Sebastopol must cut water use by 20%
Residents of Sebastopol - so far spared some of the pressure placed on neighboring cities to conserve water - are now officially operating under a mandatory water shortage plan requiring a 20 percent reduction in water use.
Measures adopted by the City Council on Tuesday night mirror those in place elsewhere in Sonoma County and around the state, aimed at preserving California’s precious water supplies as a third year of drought persists.
But the situation for Sebastopol is odd in that it depends on groundwater wells to supply its citizens, and the city has no local shortage at this time, engineering director Sue Kelly said.
“We’re just doing this because the state says we have to,” she said. “We don’t have a water shortage or a water emergency, or even a water alert in the city of Sebastopol.”
She and others expressed some doubt about the city’s ability to reach the 20 percent reduction goal compared with a year ago, given data showing the city had, by last year, already reduced consumption by 25 percent from peak usage in 2004.
“Sebastopol citizens have done an incredible job conserving water and reducing use over the last decade,” Mayor Robert Jacob said.
Sebastopol is surrounded by cities dependent on diminishing water supplies in Lakes Sonoma and Mendocino, and facing grim prospects unless the coming winter brings substantial rain.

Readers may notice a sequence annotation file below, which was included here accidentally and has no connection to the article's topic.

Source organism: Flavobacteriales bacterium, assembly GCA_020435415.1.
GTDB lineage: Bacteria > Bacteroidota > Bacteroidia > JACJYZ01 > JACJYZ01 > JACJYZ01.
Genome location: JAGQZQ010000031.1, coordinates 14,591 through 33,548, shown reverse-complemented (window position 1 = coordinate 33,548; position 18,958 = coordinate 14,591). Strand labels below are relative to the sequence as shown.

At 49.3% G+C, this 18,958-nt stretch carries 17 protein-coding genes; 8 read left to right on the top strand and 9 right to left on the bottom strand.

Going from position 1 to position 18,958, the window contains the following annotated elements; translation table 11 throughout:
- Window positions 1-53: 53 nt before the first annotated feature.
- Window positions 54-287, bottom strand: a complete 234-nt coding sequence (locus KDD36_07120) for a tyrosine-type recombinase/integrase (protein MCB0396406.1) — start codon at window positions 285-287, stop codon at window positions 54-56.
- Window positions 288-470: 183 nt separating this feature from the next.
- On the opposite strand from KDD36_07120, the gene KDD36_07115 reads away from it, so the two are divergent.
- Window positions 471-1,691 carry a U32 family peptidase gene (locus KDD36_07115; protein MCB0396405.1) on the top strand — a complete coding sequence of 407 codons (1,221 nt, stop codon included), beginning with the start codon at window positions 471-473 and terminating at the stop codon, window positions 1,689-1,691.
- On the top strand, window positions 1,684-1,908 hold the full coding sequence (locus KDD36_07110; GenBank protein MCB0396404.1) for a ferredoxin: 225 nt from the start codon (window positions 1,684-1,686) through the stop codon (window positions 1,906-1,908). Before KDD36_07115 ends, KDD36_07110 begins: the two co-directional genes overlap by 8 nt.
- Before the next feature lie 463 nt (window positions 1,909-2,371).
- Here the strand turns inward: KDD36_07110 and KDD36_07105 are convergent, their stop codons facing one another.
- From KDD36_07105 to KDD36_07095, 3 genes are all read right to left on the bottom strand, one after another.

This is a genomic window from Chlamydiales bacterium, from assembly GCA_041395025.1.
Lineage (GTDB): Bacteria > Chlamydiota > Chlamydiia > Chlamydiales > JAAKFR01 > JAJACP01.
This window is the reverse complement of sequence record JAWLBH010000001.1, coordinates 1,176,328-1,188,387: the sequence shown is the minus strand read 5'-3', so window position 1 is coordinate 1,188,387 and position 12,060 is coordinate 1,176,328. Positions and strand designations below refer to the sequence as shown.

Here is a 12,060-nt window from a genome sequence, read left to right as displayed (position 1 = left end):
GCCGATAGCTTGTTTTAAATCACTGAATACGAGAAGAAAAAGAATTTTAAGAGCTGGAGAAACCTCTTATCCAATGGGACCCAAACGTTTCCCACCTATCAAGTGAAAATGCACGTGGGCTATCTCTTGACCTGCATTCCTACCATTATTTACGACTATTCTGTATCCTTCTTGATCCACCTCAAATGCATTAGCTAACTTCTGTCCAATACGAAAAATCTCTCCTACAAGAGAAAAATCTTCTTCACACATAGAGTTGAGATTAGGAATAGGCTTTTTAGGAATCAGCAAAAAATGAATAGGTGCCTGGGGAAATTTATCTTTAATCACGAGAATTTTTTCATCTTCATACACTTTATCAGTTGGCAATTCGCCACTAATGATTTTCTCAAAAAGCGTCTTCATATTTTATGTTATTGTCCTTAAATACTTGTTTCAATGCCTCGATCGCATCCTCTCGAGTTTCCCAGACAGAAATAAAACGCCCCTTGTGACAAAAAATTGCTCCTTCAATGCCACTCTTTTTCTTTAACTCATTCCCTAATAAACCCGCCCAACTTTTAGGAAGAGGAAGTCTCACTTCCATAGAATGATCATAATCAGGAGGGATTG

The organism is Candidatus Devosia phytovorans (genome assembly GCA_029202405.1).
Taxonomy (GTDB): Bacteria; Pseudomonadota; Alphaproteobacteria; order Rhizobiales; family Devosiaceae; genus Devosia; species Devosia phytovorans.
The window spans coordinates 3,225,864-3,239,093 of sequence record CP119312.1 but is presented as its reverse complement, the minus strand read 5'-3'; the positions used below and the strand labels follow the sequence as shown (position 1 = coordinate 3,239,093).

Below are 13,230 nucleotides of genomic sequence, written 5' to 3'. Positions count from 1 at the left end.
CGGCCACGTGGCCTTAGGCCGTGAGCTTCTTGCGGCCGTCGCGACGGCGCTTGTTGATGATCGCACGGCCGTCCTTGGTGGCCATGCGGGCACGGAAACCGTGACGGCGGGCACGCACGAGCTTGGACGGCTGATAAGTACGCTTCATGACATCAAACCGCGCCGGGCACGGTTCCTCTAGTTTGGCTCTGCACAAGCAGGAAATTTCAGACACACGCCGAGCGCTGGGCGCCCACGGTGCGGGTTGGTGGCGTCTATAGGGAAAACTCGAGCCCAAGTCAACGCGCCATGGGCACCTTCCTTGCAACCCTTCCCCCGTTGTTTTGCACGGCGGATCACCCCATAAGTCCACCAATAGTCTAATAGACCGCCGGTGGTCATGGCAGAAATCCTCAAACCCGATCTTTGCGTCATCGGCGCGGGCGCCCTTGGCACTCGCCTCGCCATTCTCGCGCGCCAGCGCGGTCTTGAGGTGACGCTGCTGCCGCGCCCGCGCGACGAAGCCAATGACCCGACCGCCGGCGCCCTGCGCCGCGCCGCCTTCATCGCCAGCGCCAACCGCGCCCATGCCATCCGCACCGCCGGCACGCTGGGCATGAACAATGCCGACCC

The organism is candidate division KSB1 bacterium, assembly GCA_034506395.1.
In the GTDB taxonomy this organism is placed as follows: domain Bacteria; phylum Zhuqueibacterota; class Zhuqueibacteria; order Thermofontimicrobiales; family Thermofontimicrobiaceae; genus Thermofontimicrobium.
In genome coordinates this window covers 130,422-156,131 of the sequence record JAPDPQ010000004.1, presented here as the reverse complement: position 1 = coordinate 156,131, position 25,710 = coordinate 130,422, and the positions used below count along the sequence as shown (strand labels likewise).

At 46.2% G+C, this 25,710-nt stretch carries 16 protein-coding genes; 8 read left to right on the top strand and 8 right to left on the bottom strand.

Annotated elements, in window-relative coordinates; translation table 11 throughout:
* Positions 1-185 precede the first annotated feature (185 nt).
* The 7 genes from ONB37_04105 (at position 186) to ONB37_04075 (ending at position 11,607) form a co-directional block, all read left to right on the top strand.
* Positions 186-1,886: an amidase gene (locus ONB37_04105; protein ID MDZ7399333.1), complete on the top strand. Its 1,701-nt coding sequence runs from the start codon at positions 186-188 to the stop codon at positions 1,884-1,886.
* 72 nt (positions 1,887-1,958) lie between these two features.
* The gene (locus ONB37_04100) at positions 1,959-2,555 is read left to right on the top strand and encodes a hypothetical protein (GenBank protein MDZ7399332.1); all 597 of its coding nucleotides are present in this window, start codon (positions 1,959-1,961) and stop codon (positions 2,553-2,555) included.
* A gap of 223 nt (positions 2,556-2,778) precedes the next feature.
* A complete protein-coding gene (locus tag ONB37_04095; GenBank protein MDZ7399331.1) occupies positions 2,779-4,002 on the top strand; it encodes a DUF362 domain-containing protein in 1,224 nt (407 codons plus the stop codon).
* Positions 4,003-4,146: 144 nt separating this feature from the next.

In contrast, monitoring of the wells that supply Sebastopol’s roughly 7,500 people has not revealed substantial level changes, beyond seasonal fluctuations, Kelly said.
Despite the healthy water supply, Kelly characterized conserving during the drought as being the right thing to do.
The city is applying for a state grant to finance upgrades in arsenic treatment in one of its wells and, thus, would have been required to adopt a water-shortage contingency plan in any case. Then, on July 15, the State Water Resources Control Board passed emergency rules requiring all urban water suppliers in California to enforce certain prohibitions on wasteful water use and invoke conservation measures.
Among the rules newly effective in Sebastopol are those prohibiting use of potable water to wash down sidewalks, walkways, driveways, parking lots or other hard surfaces, except where flammable or hazardous substances are present. Other prohibitions include washing of vehicles, except from a bucket, though hoses may be used for rinsing if they’re equipped with a shutoff valve; excessive outdoor irrigation that causes runoff or over-spray; and filling of swimming pools.
Residents also are urged to limit irrigation to evening and early morning hours.
The city’s regulations do not include imposing daily fines up to $500 for violation of water waste provisions, as is now allowed by state law.
“Our enforcement primarily is going to be education and reaching out to homeowners, and users,” Jacob said, “and only in the most extreme cases would we move to fines.”
Because the city has fewer than 3,000 individual water connections, it is not required to report monthly water use data to the state.
Environment and Climate Change, The Press Democrat
I am in awe of the breathtaking nature here in Sonoma County and am so grateful to live in this spectacular region we call home. I am amazed, too, by the expertise in our community and by the commitment to protecting the land, its waterways, its wildlife and its residents. My goal is to improve understanding of the issues, to find hope and to help all of us navigate the future of our environment.
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